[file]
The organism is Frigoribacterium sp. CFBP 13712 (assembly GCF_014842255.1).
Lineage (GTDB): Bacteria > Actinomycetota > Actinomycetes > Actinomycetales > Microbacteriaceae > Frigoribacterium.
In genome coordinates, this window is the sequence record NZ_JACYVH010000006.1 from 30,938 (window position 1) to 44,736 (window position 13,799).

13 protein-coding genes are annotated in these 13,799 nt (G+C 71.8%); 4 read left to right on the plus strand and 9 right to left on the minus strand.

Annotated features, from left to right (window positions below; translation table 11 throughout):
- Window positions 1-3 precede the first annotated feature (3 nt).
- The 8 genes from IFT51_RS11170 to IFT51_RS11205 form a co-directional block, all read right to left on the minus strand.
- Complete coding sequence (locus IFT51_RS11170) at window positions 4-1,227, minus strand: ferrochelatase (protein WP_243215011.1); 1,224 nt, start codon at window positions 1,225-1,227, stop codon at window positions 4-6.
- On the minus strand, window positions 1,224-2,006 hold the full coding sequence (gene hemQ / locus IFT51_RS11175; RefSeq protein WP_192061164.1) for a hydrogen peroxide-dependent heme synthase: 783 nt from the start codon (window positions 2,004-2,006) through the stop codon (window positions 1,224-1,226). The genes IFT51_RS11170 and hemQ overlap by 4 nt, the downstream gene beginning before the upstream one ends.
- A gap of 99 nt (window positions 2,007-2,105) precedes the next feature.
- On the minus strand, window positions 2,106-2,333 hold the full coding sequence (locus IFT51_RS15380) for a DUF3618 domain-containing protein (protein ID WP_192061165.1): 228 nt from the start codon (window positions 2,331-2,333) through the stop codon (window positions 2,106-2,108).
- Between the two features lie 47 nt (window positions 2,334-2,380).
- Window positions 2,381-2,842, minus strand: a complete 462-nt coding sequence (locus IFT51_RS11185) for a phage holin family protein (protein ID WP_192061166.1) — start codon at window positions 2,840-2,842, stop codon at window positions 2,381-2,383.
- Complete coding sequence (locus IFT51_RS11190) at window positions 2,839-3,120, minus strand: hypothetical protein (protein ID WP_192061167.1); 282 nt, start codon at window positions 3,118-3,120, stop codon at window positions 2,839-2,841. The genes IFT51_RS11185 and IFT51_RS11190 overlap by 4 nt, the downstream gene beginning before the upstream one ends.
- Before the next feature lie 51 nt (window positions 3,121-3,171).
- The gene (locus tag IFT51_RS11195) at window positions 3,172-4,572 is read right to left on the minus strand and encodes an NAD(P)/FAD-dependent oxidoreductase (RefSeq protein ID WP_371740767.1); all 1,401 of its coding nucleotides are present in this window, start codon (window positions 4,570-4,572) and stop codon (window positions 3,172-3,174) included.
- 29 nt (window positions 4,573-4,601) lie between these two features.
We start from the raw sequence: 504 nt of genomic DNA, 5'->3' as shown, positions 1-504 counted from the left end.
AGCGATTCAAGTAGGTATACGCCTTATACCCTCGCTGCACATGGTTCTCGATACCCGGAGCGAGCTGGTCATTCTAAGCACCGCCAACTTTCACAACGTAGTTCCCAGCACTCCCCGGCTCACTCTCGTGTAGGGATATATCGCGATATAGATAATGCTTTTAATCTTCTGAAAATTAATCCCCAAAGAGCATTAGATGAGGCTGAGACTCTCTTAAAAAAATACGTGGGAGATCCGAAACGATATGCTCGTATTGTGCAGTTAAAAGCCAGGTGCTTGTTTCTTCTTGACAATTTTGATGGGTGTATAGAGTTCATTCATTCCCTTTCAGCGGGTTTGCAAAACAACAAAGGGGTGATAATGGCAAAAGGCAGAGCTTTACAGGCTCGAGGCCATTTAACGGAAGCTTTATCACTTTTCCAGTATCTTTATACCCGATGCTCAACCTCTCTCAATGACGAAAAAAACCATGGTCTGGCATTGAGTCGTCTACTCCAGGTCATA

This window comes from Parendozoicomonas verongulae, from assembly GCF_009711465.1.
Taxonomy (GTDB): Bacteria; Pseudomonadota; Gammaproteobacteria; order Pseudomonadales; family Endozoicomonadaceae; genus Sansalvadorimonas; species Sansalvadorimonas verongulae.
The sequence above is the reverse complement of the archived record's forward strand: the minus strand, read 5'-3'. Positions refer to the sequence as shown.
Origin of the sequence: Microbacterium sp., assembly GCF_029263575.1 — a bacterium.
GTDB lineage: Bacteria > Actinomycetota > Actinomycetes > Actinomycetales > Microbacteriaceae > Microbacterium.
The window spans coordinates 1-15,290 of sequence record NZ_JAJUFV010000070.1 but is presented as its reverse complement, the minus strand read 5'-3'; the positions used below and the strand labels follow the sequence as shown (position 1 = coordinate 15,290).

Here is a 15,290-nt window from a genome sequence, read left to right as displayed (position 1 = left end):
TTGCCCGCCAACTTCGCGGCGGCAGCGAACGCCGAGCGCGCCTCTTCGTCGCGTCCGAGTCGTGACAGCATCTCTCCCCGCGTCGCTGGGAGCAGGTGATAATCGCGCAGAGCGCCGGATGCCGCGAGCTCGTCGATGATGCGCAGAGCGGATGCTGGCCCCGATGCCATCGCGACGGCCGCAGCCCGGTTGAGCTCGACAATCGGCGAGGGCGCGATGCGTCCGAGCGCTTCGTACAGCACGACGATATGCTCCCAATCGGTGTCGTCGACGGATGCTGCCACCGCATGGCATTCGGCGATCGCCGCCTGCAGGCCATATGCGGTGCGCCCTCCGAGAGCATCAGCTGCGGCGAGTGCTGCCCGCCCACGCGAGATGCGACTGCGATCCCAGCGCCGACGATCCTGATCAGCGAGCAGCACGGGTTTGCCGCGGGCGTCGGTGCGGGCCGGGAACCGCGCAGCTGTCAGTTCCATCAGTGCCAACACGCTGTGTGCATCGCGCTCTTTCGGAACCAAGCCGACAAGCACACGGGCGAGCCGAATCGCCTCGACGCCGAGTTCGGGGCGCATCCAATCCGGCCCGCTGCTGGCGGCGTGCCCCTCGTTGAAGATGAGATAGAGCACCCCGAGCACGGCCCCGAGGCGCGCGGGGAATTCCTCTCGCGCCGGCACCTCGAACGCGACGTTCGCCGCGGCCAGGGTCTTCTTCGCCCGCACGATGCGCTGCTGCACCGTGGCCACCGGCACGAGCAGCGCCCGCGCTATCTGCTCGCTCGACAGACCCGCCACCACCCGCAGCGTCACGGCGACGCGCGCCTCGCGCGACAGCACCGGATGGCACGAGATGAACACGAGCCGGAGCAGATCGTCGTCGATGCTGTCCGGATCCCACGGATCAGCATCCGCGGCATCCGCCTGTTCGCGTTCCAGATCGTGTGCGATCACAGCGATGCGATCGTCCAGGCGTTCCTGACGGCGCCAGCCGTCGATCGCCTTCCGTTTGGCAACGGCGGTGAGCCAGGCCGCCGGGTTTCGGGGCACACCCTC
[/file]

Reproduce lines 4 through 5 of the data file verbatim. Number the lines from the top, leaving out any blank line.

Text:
13 protein-coding genes are annotated in these 13,799 nt (G+C 71.8%); 4 read left to right on the plus strand and 9 right to left on the minus strand.

Annotated features, from left to right (window positions below; translation table 11 throughout):